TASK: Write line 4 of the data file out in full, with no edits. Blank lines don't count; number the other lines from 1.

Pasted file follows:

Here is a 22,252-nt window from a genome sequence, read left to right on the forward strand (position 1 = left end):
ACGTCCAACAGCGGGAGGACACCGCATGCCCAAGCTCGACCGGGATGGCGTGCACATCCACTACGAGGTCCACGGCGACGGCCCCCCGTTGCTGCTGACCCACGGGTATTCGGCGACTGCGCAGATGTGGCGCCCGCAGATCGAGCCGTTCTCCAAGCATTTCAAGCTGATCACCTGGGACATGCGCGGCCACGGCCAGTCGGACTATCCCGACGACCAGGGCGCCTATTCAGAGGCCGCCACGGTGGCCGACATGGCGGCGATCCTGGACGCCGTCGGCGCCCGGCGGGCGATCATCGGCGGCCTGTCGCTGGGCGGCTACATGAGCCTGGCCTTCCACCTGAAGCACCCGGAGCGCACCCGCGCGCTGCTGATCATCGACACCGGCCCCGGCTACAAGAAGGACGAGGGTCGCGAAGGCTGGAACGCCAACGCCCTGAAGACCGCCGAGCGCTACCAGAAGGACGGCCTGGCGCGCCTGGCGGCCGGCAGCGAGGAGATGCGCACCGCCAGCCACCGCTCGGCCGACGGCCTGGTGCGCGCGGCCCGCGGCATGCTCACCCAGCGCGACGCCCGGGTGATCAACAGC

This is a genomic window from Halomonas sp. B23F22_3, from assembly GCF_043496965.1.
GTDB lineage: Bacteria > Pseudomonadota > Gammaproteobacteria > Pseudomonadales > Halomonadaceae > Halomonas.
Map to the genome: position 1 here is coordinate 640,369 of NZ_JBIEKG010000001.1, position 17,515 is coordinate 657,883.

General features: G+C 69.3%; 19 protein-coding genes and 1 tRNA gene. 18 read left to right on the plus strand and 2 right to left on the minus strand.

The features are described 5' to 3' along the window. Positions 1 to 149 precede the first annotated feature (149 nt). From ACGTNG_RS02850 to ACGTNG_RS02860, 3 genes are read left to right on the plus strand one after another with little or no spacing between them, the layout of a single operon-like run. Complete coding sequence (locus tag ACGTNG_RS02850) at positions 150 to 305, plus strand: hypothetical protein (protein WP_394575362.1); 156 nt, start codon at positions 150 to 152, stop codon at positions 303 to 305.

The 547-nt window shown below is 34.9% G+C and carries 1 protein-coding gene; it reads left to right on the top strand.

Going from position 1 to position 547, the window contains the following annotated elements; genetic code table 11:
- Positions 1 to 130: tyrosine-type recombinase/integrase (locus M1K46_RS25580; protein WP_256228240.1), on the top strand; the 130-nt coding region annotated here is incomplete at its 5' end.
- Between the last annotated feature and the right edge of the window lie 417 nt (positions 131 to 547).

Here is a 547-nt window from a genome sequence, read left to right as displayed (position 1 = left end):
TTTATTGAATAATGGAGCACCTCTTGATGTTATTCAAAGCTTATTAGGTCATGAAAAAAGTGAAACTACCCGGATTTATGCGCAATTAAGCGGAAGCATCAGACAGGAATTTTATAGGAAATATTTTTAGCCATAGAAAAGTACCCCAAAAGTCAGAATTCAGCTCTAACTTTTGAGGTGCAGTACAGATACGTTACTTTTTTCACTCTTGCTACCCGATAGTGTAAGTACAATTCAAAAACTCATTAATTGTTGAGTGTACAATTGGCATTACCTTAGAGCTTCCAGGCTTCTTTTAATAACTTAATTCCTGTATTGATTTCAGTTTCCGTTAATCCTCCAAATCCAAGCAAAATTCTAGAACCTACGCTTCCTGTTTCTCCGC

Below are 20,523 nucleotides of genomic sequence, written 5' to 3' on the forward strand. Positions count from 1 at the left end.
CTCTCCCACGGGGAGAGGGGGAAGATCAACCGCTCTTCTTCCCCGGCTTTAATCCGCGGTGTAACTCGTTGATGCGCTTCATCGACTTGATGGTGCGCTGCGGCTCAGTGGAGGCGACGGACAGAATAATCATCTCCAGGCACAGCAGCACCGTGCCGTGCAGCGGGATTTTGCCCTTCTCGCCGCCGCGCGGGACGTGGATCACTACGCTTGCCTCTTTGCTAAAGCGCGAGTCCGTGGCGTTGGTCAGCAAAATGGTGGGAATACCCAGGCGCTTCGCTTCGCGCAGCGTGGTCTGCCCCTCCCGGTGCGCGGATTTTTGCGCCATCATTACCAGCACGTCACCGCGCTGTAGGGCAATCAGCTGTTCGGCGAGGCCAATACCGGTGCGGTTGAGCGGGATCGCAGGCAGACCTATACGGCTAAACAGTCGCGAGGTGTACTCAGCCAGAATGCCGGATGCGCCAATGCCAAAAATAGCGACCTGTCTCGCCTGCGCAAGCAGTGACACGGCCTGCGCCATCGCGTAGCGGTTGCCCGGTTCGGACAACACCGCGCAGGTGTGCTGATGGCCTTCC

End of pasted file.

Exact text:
GTDB lineage: Bacteria > Pseudomonadota > Gammaproteobacteria > Pseudomonadales > Halomonadaceae > Halomonas.